In 1997, I was but a grasshopper. When Bushido
arrived at the doorstep of my quaint two-bedroom/one-bath dojo, I accepted
the review challenge with trepidation. Was I up to the task of handling such a
raw deviation from the standard fighting games I had previously reviewed? Could
I successfully complete a review while maintaining my honor, or would I disgrace
my family AND the Shaolin temple?
It was difficult, that's for certain, as I was not allowed to stab my review
in the back nor hit it while it was down. But by adhering to the sacred and
mysterious laws of Bushido, I was able to finish my review while maintaining
my honor. It was a major step for gaming and an important milestone in my training.
Now it is 2001, and as an old, wizened master, I come to you with a tale of
great suffering, of great heartache. It is a tale of a game gone awry. It is
a tale of a game that has lost its honor. And I am the master who has been stabbed
in the back.
In truth, Kengo: Master of Bushido is just a 'spirited' sequel to the
Bushido Blade games on the original PSX. Still, it's made by the same
developer and follows the same mold. But somehow, this warrior fails to deliver
the promise set up by the previous incarnations.
I should have known something was amiss when I decided to read the manual. Usually
this leads to a better understanding of the controls and whatnot, but in this
case it only clarified the first enormous mistake the developers made with Kengo.
"Japan's Genroku Period was from 1688 to 1704. The age of bloody wars had
ended and warriors could no longer make a name for themselves through battle.
Yet there were still many who were fascinated by the master swordsman's way of
So in other words, what we have here is a samurai game taking place AFTER the
time when samurai were considered battlefield heroes. That's sort of like making
a basketball game that takes place during the off-season. Why did they do this?
My best guess points to a potent combination of lead poisoning and lyme disease.
The single player game attempts to simulate the thrilling life of an intellectual
ex-samurai. Basically, you choose one of three characters, train him to be a
swordsman, pick fights with other schools to learn their techniques and eventually
enter a tournament to prove that you are a master.
Training involves typical off-season samurai activities such as chopping down
bamboo sticks, standing beneath a waterfall, meditating, and extinguishing candles
with your blade. Most involve button timing exercises and have very little mini-game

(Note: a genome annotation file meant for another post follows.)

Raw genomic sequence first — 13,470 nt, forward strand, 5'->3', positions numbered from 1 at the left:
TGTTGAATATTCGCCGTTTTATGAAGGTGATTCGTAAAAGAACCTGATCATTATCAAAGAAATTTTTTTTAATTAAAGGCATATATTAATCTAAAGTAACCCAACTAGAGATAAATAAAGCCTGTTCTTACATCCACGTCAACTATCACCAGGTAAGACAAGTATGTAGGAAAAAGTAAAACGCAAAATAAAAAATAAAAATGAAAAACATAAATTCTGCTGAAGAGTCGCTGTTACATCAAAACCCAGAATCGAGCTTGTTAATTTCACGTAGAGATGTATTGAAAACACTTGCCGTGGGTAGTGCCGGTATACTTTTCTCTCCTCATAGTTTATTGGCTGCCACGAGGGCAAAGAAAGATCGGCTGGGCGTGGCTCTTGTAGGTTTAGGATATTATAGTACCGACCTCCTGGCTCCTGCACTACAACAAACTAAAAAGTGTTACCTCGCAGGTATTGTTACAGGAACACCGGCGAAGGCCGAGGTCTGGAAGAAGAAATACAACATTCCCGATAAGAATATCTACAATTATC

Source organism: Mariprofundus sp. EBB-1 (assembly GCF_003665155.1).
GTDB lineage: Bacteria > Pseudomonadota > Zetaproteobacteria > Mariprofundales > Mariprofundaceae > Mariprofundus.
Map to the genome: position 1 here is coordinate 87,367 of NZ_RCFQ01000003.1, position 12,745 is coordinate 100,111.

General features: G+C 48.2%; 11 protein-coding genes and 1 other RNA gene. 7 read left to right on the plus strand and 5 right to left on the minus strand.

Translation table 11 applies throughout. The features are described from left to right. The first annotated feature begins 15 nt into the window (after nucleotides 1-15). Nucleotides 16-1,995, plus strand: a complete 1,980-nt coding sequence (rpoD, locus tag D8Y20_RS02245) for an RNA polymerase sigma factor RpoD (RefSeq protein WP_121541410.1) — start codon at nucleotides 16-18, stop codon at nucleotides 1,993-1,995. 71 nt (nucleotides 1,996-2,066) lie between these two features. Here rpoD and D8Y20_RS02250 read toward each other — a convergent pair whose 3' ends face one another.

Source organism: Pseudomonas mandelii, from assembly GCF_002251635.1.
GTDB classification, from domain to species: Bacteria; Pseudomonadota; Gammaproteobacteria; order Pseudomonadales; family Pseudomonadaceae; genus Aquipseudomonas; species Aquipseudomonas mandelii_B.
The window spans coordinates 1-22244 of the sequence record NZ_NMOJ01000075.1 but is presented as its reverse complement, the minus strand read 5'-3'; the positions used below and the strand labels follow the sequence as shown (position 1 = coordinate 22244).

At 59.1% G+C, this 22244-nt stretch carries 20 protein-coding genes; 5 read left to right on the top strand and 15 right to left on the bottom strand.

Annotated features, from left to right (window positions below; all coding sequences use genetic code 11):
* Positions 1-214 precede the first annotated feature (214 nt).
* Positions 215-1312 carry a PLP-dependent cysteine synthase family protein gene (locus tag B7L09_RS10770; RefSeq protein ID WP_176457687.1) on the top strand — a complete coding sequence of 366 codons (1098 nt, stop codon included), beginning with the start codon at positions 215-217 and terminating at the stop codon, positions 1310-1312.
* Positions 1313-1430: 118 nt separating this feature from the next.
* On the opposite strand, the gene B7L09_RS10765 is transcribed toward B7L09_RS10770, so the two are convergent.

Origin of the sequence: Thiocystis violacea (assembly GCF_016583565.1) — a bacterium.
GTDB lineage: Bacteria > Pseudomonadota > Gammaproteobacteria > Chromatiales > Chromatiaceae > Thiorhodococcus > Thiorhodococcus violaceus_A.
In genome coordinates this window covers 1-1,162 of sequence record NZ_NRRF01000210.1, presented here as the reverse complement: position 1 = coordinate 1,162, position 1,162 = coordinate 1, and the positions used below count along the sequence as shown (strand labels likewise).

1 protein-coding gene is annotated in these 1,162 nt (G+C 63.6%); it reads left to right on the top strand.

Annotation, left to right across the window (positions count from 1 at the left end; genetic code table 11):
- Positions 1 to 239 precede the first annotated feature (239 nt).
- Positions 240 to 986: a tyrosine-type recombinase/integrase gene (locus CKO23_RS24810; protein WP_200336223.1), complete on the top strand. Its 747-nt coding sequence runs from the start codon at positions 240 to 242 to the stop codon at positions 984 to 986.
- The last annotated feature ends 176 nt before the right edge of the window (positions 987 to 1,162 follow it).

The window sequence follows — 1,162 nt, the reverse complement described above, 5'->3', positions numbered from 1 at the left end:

depth or appeal. Kind of neat at first, but they all get quite tedious and boring
after the 20th time.
As you challenge other schools, you acquire new moves. This leads to easily
the best part of the game - customizing forms.
In effect, you can choose three moves to turn into a combo, then set that
combo as one of the four trigger buttons. With 4 different styles programmed
into the triggers, you can really create a unique fighter. Additionally, beating
an opposing school will yield a sword. When equipped, the different swords each
have a specific 'secret technique' (ie. 'Big Ass Move').
For the most part, though, you actually fight with wooden swords, bokken
to be exact. You only use real steel swords in Tournaments and in a few grudge
matches. I feel gypped.
addition to the single player game, you can check out Tournament mode (which
just lets you fight without care for the training) or play against a friend.
That's it. No Survival mode, Team Battles, editable replays...nothing. This
skimpiness takes the whole 'Zen ascetic' thing a little too far.
The presentation is mixed. The fighters looks good and the actual sword strikes
are very cool, but movement in general is dumpy, with fighters sliding around
without moving their legs half the time. Very little effort went into character
design. The students you face when you challenge dojos all have identical faces.
While the graphics are subpar, the voice acting is great. No dubbing here -
it's all authentic Japanese with subtitles. Given, no one says anything interesting,
but still, props to the voices.
The fighting engine itself is awkward and unsatisfying. The game is in full
3D, but the camera doesn't remain fixed and the control layout is relative to
your opponent. There is no auto-targeting, so you often wind up swinging at
thin air while your opponent is hacking air in the opposite direction. Compared
to Tekken Tag or DOA
2, this just isn't remotely up to snuff.
The original Bushido Blade featured multi-tiered levels and open-ended
screens; you could fight in six different locations during one round. The second
game did away with the freedom of movement but kept in the multi-tiered
levels. Kengo hacks out even that last cool bit, featuring strictly dojo
fighting. Occasional matches right outside the dojo hardly counts.
For that matter, all the great concepts introduced in the original are gone. You cannot disable your opponent's legs. There are no one-hit kills. There are no alternate weapons or throwing items. Even the rules of Bushido (which really helped the traditional flavor take root) have been tossed out. They took what could have been a revolutionary game and turned it into a bland, generic, below-average fighter.
Perhaps I expected too much. I was hoping for a samurai simulator that lets
you become Musashi Miyamoto, traveling the land looking for competition. I was
hoping for depth and ingenuity. I wanted Seven Samurai, but got Samurai
Even if you never played the earlier Bushido Blade games, Kengo
pales next to the other fighting games for the PS2. I suppose it's almost worth
a rental, though I'd recommend just watching Yojimbo